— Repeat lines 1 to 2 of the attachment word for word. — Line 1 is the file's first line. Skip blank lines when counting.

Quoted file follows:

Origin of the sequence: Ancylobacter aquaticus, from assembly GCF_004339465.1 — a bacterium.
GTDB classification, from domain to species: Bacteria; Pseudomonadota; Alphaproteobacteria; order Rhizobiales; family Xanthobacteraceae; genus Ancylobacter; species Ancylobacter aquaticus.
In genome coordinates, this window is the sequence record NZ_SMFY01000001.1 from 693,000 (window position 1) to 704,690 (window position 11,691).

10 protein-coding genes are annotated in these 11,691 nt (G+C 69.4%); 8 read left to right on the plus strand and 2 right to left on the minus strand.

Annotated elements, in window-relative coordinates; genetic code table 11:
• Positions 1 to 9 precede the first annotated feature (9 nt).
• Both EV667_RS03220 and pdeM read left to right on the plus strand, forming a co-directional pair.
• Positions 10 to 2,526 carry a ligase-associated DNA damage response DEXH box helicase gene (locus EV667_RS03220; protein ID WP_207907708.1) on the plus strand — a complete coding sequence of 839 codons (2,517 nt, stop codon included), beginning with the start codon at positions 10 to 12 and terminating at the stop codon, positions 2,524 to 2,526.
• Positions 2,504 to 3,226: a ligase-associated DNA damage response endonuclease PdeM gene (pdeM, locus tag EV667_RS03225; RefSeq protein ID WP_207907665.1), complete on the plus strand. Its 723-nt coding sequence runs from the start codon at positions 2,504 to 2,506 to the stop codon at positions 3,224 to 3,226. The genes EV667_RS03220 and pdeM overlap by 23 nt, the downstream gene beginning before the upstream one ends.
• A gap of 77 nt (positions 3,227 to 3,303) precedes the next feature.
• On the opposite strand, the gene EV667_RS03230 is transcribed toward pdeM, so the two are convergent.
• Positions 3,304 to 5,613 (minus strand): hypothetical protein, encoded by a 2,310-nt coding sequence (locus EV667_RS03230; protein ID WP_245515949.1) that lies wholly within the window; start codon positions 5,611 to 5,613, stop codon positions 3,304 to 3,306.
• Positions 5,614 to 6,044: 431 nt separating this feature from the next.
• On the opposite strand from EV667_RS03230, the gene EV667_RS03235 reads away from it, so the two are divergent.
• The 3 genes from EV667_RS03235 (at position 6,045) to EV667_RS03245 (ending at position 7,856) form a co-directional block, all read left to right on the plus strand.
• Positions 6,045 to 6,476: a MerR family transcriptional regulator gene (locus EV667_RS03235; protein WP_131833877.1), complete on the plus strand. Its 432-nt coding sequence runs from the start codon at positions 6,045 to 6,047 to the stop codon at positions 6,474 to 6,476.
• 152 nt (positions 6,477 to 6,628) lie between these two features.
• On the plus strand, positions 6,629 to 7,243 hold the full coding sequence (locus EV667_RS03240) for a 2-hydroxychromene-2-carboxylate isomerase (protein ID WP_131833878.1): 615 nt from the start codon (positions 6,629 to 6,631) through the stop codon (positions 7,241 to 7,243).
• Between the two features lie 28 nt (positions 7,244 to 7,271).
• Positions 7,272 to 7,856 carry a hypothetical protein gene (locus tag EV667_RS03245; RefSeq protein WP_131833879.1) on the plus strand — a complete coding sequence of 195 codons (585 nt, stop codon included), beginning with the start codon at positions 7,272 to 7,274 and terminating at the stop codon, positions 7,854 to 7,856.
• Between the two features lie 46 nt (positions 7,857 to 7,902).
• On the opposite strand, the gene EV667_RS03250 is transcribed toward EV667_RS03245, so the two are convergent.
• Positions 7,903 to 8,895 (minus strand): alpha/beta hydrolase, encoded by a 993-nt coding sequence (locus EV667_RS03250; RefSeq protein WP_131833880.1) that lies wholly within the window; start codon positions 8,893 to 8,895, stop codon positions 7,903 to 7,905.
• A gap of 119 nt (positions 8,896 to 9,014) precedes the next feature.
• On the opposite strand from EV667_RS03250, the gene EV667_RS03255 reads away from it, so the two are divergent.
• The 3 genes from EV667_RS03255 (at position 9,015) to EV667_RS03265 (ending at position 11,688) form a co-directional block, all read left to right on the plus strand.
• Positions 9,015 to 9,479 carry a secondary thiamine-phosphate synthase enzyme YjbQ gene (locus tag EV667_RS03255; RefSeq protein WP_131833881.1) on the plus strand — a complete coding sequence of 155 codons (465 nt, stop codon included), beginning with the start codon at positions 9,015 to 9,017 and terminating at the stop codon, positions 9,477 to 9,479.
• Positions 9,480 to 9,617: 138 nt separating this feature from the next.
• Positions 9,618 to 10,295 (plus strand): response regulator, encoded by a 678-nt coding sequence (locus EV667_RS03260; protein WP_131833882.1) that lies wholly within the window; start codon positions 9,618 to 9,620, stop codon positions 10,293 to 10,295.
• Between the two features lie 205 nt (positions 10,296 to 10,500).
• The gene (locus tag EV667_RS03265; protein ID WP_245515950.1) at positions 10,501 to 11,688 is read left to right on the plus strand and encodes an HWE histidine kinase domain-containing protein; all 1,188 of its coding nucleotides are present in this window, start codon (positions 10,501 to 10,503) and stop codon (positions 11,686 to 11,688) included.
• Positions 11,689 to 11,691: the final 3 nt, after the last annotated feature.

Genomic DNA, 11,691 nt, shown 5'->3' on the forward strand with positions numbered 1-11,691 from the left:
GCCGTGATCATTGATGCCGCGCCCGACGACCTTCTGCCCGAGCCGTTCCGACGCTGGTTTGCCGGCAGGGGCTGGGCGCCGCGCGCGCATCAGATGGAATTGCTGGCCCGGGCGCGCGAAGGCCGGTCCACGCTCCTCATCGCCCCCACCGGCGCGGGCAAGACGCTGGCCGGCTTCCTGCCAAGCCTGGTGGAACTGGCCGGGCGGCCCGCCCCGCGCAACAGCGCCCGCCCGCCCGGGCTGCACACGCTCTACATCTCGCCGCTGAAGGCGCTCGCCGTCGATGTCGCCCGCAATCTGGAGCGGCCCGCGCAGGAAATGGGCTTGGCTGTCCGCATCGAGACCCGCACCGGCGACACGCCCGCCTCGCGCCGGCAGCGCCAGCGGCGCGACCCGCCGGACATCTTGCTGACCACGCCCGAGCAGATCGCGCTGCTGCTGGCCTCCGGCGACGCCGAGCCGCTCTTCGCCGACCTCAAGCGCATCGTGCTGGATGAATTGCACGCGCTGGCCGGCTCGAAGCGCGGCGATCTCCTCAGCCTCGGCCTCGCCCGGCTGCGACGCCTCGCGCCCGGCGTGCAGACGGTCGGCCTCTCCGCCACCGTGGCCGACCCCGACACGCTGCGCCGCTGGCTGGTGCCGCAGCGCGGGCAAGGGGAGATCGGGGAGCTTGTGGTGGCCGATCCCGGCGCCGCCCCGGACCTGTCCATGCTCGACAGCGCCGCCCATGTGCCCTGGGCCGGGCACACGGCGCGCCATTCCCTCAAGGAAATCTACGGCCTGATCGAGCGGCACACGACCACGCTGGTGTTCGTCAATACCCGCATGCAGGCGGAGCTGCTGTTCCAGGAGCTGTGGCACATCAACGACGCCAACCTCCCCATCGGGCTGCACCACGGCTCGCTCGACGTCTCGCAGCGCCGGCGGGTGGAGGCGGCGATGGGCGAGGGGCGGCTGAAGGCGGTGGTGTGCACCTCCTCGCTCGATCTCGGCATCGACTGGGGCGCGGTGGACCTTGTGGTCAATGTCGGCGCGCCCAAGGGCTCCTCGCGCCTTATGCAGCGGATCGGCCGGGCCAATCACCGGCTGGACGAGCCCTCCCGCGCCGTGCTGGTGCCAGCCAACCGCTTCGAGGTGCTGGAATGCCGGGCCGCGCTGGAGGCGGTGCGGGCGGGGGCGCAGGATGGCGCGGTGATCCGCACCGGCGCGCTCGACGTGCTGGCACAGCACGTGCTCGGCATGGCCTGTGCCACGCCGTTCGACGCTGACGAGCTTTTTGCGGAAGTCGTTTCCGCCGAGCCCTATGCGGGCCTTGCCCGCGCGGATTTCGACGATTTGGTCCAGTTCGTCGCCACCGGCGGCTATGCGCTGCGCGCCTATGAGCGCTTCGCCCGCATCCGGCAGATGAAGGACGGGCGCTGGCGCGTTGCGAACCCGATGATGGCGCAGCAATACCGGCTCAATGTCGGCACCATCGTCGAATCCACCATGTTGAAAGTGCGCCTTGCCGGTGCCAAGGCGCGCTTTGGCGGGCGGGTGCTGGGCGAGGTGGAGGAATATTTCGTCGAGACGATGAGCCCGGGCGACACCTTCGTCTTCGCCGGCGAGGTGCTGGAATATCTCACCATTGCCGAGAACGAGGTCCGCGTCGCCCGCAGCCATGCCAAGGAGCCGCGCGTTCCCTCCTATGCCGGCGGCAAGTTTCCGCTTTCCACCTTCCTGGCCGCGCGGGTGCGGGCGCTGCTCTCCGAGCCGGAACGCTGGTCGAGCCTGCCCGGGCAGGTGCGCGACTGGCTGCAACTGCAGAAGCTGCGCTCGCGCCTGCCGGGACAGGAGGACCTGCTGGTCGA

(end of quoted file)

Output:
Origin of the sequence: Ancylobacter aquaticus, from assembly GCF_004339465.1 — a bacterium.
GTDB classification, from domain to species: Bacteria; Pseudomonadota; Alphaproteobacteria; order Rhizobiales; family Xanthobacteraceae; genus Ancylobacter; species Ancylobacter aquaticus.